Sunspot Complex AR3490-91-92 is slowly turning towards Earth, NASA has revealed. (Unsplash)Space 

NASA’s SDO Discovers Gigantic Sunspot, Warns of Solar Flare Danger!

The Sun, located at the heart of our solar system, plays a crucial role in sustaining life by emitting warmth that prevents Earth from becoming a frozen and barren place. Nevertheless, there are instances when it poses a danger to our planet. As we approach the peak of solar cycle 25, we have witnessed various occurrences like CMEs, solar flares, solar storms, and other particles affecting Earth. Although the majority of these events have not caused any harm, a few have resulted in disruptions such as radio interference and failures in the power grid.

In a new development, NASA’s Solar Dynamics Observatory (SDO) has illuminated a huge sunspot on the Sun’s surface, which provides energy for M-class solar flares. Know all about it.

Class M solar flares

According to a SpaceWeather report, NASA has revealed that a sunspot on the sun’s surface contains nearly 12 dark nuclei. This sunspot spans a staggering 200,000 kilometers, which is more than 10 times the diameter of the Earth! Its name is Sunspot Complex AR3490-91-92. According to the report, the sunspot is slowly turning towards Earth and contains dangerous energy that could spread the M-class solar flare in the next couple of days.

The report states: “It is 200,000 km wide, contains a dozen dark cores, and crackles with M-class solar flares. The sunspot complex AR3490-91-92 is so large that 3 numbers are needed to label it. The active region is turning towards Earth and poses a threat For land-directed flares by the middle of the week.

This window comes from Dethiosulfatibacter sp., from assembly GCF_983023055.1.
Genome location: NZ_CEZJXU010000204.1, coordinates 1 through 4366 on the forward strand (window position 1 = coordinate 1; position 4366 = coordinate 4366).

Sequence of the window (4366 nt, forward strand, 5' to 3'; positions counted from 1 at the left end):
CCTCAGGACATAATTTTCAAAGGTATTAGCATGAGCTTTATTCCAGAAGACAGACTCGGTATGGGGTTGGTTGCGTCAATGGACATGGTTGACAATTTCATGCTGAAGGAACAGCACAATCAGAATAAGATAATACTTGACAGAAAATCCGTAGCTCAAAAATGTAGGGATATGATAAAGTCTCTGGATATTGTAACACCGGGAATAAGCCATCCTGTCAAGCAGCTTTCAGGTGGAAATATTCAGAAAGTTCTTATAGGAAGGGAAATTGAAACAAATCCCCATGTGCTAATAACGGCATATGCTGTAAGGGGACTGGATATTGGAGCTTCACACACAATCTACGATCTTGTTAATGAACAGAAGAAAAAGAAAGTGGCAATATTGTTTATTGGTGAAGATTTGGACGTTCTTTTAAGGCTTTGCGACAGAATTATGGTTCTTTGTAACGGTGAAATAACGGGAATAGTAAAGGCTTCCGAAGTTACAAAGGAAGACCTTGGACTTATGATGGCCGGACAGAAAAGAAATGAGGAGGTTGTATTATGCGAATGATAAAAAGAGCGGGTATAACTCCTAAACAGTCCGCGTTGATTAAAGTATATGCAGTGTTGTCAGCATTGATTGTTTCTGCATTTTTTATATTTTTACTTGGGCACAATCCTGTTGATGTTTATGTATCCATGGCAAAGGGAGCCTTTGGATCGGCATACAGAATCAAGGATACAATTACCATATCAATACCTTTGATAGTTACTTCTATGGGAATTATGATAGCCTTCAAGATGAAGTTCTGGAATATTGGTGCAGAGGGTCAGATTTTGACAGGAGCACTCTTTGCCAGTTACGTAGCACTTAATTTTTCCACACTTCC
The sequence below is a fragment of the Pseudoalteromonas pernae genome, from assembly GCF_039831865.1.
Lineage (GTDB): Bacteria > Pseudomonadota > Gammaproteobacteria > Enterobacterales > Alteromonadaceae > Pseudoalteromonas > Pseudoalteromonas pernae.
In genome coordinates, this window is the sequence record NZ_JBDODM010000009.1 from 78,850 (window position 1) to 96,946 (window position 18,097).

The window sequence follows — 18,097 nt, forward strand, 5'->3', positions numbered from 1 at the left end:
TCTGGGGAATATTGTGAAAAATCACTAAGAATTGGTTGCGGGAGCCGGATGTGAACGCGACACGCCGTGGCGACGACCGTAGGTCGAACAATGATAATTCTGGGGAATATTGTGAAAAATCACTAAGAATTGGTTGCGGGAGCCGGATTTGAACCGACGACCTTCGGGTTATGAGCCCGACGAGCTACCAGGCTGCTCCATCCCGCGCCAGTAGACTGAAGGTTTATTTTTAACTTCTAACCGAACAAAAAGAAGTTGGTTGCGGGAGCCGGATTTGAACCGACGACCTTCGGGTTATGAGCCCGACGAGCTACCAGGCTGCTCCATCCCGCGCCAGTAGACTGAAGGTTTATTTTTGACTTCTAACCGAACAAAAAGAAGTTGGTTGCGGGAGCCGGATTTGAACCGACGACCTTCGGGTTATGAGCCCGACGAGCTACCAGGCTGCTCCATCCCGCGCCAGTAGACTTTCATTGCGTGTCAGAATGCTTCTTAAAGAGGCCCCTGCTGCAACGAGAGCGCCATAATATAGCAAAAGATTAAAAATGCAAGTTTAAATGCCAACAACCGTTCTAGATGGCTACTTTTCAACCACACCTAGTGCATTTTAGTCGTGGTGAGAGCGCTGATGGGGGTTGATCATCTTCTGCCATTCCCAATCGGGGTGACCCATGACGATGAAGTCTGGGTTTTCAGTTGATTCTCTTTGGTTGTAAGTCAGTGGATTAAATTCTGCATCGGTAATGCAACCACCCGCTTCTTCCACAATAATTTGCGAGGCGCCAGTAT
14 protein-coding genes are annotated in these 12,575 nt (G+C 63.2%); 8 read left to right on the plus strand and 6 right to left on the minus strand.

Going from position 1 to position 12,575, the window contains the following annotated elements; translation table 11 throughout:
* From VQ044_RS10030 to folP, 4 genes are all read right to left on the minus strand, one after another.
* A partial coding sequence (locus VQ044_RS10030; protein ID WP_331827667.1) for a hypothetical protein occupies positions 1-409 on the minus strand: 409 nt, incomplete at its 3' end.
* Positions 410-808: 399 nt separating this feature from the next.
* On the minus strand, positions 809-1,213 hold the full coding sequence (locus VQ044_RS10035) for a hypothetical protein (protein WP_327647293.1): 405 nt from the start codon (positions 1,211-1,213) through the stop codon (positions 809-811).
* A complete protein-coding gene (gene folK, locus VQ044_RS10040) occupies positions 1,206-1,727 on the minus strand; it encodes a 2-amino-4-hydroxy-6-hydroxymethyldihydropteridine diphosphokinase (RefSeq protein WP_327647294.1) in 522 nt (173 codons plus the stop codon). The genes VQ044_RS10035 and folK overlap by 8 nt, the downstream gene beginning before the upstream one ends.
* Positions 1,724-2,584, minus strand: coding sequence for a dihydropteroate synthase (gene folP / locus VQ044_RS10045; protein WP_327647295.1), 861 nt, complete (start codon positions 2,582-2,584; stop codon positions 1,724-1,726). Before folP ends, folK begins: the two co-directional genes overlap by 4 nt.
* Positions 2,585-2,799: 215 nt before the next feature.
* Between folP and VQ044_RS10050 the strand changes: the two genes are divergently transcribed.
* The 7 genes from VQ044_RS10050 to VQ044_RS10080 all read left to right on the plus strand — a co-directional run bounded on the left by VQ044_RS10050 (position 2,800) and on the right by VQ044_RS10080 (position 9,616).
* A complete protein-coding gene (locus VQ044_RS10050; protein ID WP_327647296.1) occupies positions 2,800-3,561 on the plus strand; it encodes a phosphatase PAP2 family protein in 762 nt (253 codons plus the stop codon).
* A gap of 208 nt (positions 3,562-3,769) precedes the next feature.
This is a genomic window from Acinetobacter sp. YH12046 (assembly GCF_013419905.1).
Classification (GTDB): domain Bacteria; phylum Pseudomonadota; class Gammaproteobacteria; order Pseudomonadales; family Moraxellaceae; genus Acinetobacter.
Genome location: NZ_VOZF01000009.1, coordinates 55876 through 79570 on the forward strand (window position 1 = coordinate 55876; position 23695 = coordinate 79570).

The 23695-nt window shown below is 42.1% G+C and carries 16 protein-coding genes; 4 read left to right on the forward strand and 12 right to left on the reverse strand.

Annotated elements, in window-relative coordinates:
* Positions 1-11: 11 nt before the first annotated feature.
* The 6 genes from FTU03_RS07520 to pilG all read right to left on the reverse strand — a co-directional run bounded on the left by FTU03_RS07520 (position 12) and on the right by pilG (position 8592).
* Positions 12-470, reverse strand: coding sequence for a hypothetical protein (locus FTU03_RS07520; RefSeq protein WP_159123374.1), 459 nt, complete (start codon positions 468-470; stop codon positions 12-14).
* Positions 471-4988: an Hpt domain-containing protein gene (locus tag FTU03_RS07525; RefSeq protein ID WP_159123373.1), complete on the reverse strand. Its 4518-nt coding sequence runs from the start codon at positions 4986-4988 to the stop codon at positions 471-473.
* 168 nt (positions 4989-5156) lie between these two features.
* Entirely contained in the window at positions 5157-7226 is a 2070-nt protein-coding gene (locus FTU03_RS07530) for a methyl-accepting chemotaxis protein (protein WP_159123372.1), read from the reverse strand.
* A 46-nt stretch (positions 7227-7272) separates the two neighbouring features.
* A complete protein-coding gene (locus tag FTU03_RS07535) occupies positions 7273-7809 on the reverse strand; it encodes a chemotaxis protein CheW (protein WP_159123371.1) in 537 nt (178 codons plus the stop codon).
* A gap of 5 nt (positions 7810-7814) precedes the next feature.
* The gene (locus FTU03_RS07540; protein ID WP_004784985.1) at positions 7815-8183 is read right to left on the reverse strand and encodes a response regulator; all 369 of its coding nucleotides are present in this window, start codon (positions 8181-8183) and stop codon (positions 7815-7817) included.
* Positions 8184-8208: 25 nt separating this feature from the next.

For the uninitiated, solar flares are rated according to their intensity on a logarithmic scale, similar to how earthquakes are measured. The smallest are the A-class, which occur near background levels, followed by B, C, and M, while the X-class flares are the most powerful.

The effect of the sun

Our sun has a thin layer of second atmosphere that lies just above the photosphere and a huge corona. This is the region where we see most of the solar phenomena, such as solar flares, visibility, and coronal mass ejections, most of which can directly affect Earth. Although the Sun’s energy is vital for the existence of life on Earth, the associated solar phenomena can cause serious damage, especially to technical instruments.

Powerful solar flares from the Sun, such as X-class flares, can not only disrupt global communications, damage satellites and bring down power grids for blackouts, but also cause radiation storms that can cause small doses of radiation to people flying in airplanes at the time!

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